It was a hot, tough and exacting job. It is likely the neighbours kids have inadvertently learnt a few old English words when John was. shouting at the wall.
Yes I know -
It isn't finished
it has come a long way. John is being very thorough and careful - about the measurements at least.
There has been some anxiety from family phoning me and asking if I am really sure that it is safe to be with someone who shouts at the building as John does.
It can almost be stayed in. It lacks a skylight and will have a dormer or a velux depending on planning and the mairie.
The thing is that the temperature should be comfortable all year we hope!
Posted by Ignis Fatuus and Noname at 20:16
It was 40 degrees under the kitchen roof while John struggled to insulate it and do the wiring to the kitchen ceiling. He could not reach under the beams and could hardly sit upright in much of it.
Need I say more?
Okay - this post is jinxed! This it the 4th or 5th time I have tried to get it uploaded. We had a great time on Republic Day at a Pot luck Lunch in our village. In spite of our hastily gathered and inadequate contributuion we were met with hospitality food, wine, armagnac and songs! It was a great day! Watch again because I hope to upload the video of a nonagenerian lady singing local Basque songs.
Thursday, 6 August 2009
We were invited by our generous neighbour, Roberto of Ecolorado Rafting, to try river rafting on the Gave de Pau above Lourdes. It was a stretch of 14 kms of river and took us just under two hours to do it. It was great fun. Not quite Sobek thank goodness. I haven't done Sobek - the white water rafting below the Mosi-O-Tunya, Victoria Falls from the Boiling Pot. I have just canoed down the middle Zambezi with family and friends.
It was the first time we put on the wet suits we bought for our campervan trip but did not pack. The day was grey which was easier on my eyes but as we got rather wet - it was just a little cool.
The countryside is beautiful and the river swift and cold and we spun around over rocks, rapids and eddies.
The images are of us on a narrow slipway that took us past one of the weirs and barrages on the river. Roberto was able to walk alongside us and take the pictures for me. You can see Roberto with John in the one shot I took.
There was some rough-housing by the paint-ball team in the first RIB.
It was really a good experience, interesting and to be highly recommended. We would both do it again.
Admittedly this was the easier stretch of river. There is a more exciting stretch below Lourdes if you are more daring than us.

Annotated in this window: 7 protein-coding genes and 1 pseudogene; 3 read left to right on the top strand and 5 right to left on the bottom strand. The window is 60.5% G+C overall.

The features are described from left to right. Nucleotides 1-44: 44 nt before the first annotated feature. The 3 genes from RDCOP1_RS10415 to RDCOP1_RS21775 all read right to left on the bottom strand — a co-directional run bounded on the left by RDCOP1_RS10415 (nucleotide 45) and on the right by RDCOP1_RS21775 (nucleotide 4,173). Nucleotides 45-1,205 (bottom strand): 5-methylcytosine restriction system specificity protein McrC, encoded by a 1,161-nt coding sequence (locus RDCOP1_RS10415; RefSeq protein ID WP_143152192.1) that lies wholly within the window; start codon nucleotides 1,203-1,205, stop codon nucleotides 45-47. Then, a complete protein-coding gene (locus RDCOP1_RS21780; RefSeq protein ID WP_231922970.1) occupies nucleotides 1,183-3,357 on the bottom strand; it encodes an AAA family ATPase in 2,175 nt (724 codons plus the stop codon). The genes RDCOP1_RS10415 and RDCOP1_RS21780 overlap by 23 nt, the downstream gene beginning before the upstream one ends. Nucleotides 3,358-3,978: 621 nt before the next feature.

Wednesday, 5 August 2009
I didn't catch anything. It is difficult to ask for help with a jammed fishing reel when you don't have a French dictionary with you. They load hundreds of trout into the Alaric canal and people in camouflage - chaps actually - fish them out competitively with bait - no spinning - the canal is rather narrow as I discovered.
I was hoping to add fish to our menu and fill up our empty freezer!
The South of France is serious bullfighting and hunting country. Here there are two sorts of bullfight. Traditional Spanish with Matadors and Picadors and the Course Landaise which we haven't seen but the bulls aren't killed. Not sure about people though. On Republic Day we went to a local event 'without death' that turned out to be three children training to be bullfighters with young steers or bullocks! The kids - two boys and a girl were about 13 years or so - I will upload a short video if I can - meanwhile an image perhaps if the internet connection allows.
So you know.
When this photo is uploaded - currently each image takes 30 minutes or forever - you will see the reach of the irrigation spray and the size of our house. It explains the broken roof tiles we inherited and the current damp carpet in the bedroom.
The farmer whizzed around to correct the alignment of his system and no permament harm was done. The water was delicously cool but rather powerful.
I wish he hadn't missed the vegetable garden as our well is beginning to run dry and it is very hot at the moment.
Posted by Ignis Fatuus and Noname at 14:00
It is time to end this blog – or is it?
It is a blog for you – and for John and me but does it work?
Does it serve any useful purpose for us?
We have been useless at keeping it up to date partly because we have had so much else to do but also because our internet connections are so slow.
Anyhow – whatever – whatever – I will do a few more blogs with pictures but very short and see if anyone notices or comments.
Posted by Ignis Fatuus and Noname at 13:57
So come and stay L and E and enjoy!
Another part of my Immersion course was visiting Mirande. I was taken to the centre of things by the redoubtable M-S, my tutor and host. There I acquired a cowboy hat for gardening and bought a Bad Boy hat for John to wear on the ride-on mower.
Posted by Ignis Fatuus and Noname at 13:47
Isn’t it beautiful!
This trip was part of my French Immersion course.
The Cirque de Garvanie is a vast natural amphitheatre surrounded by mountains and cataracts. Roland with his great sword cut a great chip off the ridge in the fight to prevent the Moors invasion of France.
There was a grand spectacle being staged in the valley to which we were invited. Sadly I had the flu and we had to miss it.
From further west and higher up the Col des Tentes it is possible to see this glacier. ‘Those who know’ the “They’s of wisdom’ say the Pyreneen glaciers will have disappeared in 30 years time.